Under Daubert, judges are the evidentiary gatekeepers; judges must determine whether scientific evidence is relevant and reliable, and that analysis includes a determination that the underlying principles and methodologies are scientifically reliable. While general acceptance in the scientific community may be one element of that analysis, it is neither a necessary nor a sufficient condition for reliability. In other words, judges--trial judges--must now independently evaluate the quality of the methods behind scientific evidence. Moreover, the Daubert standard requires judges to be more specific in their evaluation. For example, when an expert in an employment discrimination case presents a regression analysis of compensation, it is not enough for the judge to determine that regression analysis is a reliable methodology; the judge must look at its application in the particular case to determine whether adequate control variables were used and whether the measurement of compensation and qualifications was appropriate. (see, e.g., Hemmings v. Tidyman’s, Inc., 285 F.3d 1174 (9th Cir. 2002))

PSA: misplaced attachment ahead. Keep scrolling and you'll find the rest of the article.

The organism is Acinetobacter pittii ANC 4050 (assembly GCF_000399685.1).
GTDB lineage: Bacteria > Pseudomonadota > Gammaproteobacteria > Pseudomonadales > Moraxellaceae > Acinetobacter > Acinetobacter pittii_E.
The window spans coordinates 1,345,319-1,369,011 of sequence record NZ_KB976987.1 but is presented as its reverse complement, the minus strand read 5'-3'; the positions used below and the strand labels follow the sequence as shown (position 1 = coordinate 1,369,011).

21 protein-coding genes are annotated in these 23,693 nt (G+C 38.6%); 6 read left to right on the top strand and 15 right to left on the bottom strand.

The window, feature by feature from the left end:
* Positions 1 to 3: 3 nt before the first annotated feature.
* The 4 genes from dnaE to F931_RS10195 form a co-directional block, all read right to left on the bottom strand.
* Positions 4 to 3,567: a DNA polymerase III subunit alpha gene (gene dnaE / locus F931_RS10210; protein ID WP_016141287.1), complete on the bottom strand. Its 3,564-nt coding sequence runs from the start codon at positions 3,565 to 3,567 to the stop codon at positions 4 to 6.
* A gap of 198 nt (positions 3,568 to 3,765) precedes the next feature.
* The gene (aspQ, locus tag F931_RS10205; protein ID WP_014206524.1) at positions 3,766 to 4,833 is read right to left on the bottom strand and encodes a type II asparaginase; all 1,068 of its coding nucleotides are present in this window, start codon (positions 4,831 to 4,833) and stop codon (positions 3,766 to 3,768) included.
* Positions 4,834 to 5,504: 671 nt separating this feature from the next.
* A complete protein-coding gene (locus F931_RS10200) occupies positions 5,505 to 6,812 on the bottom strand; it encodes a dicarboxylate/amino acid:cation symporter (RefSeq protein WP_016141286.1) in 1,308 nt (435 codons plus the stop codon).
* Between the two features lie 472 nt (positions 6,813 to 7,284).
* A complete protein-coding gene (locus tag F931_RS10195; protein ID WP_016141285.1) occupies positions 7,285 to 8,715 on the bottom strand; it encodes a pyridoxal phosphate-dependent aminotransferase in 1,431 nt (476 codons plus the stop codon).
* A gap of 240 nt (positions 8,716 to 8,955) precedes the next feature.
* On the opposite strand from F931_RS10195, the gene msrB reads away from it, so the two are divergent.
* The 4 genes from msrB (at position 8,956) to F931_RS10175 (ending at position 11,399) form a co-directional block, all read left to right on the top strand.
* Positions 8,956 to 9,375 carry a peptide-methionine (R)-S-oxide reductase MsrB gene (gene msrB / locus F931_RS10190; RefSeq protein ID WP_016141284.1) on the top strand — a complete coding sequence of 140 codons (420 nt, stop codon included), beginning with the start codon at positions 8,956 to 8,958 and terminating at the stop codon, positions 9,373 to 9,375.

“Judges are not trained scientists. The inevitably lack the scientific training that might facilitate the evaluation of scientific claims or the evaluation of expert witnesses who make such claims.”<ref>Breyer, Stephen (1998). "The interdependence of science and law". Judicature 82 (1): 25-26. </ref> Recognizing the potential for manipulation of scientific evidence and the general inability of judges to evaluate scientific methodologies, an alarm has been sounded by judges and scholars alike.<ref>Breyer, Stephen (1998). "The interdependence of science and law". Judicature 82 (1). </ref> <ref>Rustad, Michael; Koenig, Thomas (1993). "The Supreme Court and Junk Social Science: Selective Distortion in Amicus Briefs". North Carolina Law Reivew 72 (1): 91-162. </ref> Suggestions for helping judges better evaluate scientific evidence range from appointment of scientific advisory councils to hiring specialized law clerks. However, all of these proposals are costly and none have been implemented on a wide scale.